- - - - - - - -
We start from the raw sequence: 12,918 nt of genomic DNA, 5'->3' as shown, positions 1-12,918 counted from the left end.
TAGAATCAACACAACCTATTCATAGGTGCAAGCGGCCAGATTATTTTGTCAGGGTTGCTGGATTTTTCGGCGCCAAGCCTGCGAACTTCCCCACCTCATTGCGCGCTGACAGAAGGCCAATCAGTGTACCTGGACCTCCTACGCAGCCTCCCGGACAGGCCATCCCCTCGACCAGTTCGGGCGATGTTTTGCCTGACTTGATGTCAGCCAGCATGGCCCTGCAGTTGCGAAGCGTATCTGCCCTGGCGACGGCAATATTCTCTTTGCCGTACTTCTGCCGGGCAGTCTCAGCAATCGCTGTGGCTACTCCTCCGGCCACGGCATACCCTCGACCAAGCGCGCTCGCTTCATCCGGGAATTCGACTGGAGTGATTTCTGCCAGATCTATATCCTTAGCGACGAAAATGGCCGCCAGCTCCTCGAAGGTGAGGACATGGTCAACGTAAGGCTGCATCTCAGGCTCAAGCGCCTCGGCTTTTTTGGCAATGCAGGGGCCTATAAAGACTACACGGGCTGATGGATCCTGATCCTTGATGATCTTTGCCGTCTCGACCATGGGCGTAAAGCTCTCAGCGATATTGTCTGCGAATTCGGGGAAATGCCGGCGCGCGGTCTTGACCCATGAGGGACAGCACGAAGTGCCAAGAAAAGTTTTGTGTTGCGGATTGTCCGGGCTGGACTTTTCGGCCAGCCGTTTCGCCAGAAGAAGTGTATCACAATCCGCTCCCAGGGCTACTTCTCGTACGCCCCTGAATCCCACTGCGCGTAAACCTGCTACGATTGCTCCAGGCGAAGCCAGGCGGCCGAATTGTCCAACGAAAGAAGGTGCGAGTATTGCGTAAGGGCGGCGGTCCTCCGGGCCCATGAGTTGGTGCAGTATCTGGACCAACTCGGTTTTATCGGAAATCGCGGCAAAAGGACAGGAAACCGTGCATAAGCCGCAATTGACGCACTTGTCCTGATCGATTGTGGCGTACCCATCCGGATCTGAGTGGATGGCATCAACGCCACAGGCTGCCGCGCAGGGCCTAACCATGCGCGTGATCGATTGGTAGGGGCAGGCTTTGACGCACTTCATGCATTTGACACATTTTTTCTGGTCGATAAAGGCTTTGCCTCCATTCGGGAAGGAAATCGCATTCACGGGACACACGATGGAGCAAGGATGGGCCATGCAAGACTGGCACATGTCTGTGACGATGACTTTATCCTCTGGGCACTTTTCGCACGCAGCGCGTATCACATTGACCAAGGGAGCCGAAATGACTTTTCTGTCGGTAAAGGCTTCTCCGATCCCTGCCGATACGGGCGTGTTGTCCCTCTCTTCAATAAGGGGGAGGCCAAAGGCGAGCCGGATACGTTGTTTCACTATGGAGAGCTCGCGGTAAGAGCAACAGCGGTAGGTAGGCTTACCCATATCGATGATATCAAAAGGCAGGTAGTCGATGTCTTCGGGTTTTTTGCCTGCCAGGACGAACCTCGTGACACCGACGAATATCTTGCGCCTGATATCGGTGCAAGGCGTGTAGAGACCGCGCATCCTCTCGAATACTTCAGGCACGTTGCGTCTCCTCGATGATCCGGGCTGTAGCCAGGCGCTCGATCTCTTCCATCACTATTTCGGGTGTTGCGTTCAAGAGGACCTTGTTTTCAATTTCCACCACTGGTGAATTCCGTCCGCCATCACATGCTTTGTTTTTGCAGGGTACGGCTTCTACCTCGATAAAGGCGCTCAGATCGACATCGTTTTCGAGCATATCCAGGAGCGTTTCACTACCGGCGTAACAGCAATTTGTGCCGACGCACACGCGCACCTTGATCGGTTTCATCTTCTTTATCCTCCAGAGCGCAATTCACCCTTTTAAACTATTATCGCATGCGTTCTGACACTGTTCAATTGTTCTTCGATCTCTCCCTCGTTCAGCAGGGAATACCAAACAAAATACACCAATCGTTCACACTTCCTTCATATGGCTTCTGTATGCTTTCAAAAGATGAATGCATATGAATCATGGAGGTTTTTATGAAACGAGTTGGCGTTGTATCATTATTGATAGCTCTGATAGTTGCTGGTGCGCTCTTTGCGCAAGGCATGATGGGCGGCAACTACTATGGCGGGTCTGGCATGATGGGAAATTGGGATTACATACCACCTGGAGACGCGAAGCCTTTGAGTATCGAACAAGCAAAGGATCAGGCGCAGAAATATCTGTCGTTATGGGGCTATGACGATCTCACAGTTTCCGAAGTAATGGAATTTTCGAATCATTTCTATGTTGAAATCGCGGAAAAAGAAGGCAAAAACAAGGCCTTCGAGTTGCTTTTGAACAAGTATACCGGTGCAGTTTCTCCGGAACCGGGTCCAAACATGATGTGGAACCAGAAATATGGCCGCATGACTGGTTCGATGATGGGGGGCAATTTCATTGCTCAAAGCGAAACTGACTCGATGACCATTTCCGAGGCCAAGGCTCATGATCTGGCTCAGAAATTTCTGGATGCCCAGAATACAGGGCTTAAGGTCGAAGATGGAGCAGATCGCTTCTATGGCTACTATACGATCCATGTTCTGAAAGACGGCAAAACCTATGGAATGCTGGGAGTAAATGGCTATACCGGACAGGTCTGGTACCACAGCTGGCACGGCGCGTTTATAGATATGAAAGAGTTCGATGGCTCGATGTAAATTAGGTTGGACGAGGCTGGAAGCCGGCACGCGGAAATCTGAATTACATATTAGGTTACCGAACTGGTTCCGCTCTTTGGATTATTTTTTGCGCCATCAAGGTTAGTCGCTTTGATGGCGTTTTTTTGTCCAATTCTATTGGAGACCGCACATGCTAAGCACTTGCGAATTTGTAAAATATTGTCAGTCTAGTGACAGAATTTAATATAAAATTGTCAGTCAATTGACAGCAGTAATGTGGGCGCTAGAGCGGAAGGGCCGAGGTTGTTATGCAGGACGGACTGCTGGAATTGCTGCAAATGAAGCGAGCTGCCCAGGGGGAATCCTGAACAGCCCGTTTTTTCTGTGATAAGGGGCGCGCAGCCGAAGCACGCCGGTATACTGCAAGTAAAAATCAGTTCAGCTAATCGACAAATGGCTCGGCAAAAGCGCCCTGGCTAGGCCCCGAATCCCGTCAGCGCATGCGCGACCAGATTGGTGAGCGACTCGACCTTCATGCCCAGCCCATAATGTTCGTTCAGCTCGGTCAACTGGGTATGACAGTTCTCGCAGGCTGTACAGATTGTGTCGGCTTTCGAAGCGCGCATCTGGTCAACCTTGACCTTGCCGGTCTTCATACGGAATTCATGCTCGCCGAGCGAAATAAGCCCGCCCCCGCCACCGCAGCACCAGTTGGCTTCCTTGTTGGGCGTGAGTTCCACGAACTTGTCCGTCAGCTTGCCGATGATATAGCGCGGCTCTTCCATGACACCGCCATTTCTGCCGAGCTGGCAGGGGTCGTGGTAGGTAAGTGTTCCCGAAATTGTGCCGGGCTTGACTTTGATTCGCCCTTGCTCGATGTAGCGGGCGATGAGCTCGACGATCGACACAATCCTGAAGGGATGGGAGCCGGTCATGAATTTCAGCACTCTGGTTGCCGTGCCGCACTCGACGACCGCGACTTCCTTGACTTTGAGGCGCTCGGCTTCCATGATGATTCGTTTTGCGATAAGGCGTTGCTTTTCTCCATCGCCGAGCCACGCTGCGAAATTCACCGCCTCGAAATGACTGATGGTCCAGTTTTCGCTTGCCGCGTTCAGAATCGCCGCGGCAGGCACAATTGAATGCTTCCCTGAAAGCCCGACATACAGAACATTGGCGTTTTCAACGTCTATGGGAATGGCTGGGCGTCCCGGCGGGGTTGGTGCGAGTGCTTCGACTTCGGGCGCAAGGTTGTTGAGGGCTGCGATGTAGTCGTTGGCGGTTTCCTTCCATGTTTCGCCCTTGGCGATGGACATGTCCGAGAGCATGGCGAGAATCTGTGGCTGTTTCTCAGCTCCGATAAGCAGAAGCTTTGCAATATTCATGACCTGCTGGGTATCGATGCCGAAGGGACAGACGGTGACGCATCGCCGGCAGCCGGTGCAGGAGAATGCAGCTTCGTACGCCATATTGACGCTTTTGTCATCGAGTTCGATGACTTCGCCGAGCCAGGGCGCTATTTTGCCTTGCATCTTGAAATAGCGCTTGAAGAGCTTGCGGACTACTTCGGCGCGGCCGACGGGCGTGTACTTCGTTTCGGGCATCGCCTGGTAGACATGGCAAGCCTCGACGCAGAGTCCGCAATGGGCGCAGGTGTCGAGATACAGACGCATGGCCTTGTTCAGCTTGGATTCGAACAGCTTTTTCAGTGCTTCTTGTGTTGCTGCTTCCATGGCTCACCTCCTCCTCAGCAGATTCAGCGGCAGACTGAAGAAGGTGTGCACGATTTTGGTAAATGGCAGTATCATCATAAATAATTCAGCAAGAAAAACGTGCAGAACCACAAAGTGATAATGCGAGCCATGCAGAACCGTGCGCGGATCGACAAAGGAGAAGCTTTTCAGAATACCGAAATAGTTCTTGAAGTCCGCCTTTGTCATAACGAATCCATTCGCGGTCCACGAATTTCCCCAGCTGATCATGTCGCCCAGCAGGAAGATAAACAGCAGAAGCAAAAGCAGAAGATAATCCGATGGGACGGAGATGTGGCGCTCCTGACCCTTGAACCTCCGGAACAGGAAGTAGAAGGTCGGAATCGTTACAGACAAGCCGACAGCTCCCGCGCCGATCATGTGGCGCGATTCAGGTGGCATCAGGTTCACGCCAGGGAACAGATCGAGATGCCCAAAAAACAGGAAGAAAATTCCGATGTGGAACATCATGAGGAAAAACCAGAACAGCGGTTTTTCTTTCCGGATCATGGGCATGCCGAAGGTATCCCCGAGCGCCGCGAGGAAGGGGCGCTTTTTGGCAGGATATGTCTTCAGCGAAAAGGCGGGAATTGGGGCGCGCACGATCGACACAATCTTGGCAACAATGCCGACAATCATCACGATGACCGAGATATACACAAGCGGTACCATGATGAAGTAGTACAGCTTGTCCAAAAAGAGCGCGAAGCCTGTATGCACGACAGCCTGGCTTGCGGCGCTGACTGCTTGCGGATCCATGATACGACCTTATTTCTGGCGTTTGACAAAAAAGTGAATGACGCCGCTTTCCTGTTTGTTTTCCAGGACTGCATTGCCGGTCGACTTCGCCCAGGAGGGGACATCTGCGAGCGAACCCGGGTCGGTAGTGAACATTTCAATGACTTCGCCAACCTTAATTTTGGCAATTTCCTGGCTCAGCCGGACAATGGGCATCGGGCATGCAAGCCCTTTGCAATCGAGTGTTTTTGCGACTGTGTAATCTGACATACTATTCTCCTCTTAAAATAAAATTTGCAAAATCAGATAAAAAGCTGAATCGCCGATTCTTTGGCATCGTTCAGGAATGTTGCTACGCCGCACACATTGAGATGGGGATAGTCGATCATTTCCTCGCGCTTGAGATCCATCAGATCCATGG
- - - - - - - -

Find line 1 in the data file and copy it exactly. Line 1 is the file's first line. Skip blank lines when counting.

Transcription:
We start from the raw sequence: 12,918 nt of genomic DNA, 5'->3' as shown, positions 1-12,918 counted from the left end.